Post it on your OWN Facebook wall and you could get as many as FIVE entries.

It's all a way to spread the word about the great giveaways on BB. So c'mon! Help us spread the word, and have a little fun at the same time. Enter all weekend long! Winners will be announced Sunday night at midnight.

This week's puzzle feature is brought to you by Dorothy Love and her newest release, Carolina Gold.

Thursday, December 12, 2013

“When you write your books, do you make them up all by yourself or do you use a kit?”

This question from a third grader during my years of writing for young readers still makes me smile.  If only there were a kit!  Writing is the hardest job I’ve ever had. Harder than newspapering and working retail during my undergrad days, harder than being a public school administrator, harder than being a college professor.  And despite the lack of a kit to make it easier, it’s the one I love the most.  For the past twenty years I’ve been lucky enough to get to do it full time, first as an author of novels for preteens and young adults at Simon and Schuster and Random House, and more recently as an author of historical fiction for adult readers.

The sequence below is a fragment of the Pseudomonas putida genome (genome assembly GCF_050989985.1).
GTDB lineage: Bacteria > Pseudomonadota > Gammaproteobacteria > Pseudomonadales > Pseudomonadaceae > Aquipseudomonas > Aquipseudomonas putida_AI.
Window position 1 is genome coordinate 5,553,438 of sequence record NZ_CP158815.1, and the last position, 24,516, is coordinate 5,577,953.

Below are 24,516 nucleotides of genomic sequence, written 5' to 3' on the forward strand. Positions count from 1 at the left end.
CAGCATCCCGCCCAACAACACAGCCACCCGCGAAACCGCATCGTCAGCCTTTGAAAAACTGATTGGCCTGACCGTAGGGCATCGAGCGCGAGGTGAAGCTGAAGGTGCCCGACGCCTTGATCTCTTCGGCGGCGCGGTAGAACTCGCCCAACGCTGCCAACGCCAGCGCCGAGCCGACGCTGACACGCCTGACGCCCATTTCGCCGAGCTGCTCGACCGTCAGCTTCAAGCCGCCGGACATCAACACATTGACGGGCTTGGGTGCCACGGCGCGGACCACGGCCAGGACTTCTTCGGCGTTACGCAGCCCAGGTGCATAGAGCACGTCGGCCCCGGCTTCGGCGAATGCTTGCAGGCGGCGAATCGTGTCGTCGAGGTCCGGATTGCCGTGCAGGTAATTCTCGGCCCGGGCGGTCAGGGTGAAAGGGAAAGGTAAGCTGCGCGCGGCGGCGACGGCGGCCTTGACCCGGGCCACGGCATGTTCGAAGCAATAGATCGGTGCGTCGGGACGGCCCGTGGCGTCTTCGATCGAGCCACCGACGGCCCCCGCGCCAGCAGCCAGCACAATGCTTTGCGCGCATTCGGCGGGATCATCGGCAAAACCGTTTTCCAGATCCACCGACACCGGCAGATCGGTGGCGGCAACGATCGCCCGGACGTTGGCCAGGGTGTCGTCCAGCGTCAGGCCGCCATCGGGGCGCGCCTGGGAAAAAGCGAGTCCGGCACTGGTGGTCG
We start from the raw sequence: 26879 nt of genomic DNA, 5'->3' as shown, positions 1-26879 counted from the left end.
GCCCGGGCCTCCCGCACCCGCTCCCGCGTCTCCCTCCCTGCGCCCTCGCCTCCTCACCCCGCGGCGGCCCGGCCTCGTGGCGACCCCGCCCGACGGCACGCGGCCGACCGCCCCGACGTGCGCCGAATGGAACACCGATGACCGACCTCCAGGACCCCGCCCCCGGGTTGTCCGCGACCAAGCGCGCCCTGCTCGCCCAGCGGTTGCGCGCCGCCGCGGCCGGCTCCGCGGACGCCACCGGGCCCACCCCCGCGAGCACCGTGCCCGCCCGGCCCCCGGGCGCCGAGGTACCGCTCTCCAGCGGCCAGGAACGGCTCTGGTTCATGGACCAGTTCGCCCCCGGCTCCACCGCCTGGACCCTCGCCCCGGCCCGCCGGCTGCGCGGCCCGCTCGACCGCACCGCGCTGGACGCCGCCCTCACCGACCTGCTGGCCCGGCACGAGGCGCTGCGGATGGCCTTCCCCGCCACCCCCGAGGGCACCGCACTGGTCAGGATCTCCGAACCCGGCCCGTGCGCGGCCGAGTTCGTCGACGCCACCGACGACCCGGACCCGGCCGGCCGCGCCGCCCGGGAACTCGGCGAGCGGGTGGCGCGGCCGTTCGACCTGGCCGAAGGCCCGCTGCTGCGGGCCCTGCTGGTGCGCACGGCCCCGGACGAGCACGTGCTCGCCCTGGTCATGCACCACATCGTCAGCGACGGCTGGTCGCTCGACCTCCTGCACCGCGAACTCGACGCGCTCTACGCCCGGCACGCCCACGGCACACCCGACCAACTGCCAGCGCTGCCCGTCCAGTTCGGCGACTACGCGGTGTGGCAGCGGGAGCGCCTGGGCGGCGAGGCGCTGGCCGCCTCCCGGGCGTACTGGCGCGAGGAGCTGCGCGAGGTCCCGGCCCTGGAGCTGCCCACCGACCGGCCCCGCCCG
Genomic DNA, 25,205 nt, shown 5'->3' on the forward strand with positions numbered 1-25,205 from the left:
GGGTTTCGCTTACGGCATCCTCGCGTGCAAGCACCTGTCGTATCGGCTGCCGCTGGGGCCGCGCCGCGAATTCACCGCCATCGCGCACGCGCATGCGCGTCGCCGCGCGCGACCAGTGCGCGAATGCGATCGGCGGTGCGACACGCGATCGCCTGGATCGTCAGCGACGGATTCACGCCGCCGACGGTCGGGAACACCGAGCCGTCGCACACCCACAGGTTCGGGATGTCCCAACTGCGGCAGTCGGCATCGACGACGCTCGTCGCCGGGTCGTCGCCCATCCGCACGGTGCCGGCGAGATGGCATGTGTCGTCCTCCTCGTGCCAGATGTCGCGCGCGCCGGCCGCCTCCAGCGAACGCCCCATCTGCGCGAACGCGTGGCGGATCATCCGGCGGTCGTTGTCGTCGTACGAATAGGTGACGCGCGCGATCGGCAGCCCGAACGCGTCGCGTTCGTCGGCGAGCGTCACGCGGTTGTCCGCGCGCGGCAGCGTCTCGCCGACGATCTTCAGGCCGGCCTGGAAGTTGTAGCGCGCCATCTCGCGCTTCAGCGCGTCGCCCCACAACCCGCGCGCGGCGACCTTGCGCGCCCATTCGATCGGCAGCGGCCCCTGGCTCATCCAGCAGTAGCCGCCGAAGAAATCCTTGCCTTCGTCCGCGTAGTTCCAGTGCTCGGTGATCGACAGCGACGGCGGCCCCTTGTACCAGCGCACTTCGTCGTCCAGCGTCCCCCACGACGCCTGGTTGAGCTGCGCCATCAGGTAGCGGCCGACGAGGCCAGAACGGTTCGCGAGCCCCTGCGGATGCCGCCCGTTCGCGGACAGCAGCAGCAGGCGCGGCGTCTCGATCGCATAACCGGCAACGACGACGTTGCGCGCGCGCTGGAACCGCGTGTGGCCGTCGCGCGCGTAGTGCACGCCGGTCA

“What do you do all day?” wondered the third grader’s freckled faced pal.  That question is one I got almost every time I visited a school.

My answer is that no two days are exactly the same, which is why this job is so much fun.

This was my schedule on October 22nd, a typical day:

Alarm goes off. I get up, throw on some clothes, take Jake outside, bring him in and feed him, start the coffee.  While my husband is in the shower, I make breakfast and pack his lunch.

Breakfast, coffee and the newspaper.

Husband leaves for office. I shower, dress and pour my second cup of coffee. Up the stairs to my office. Fire up the computer.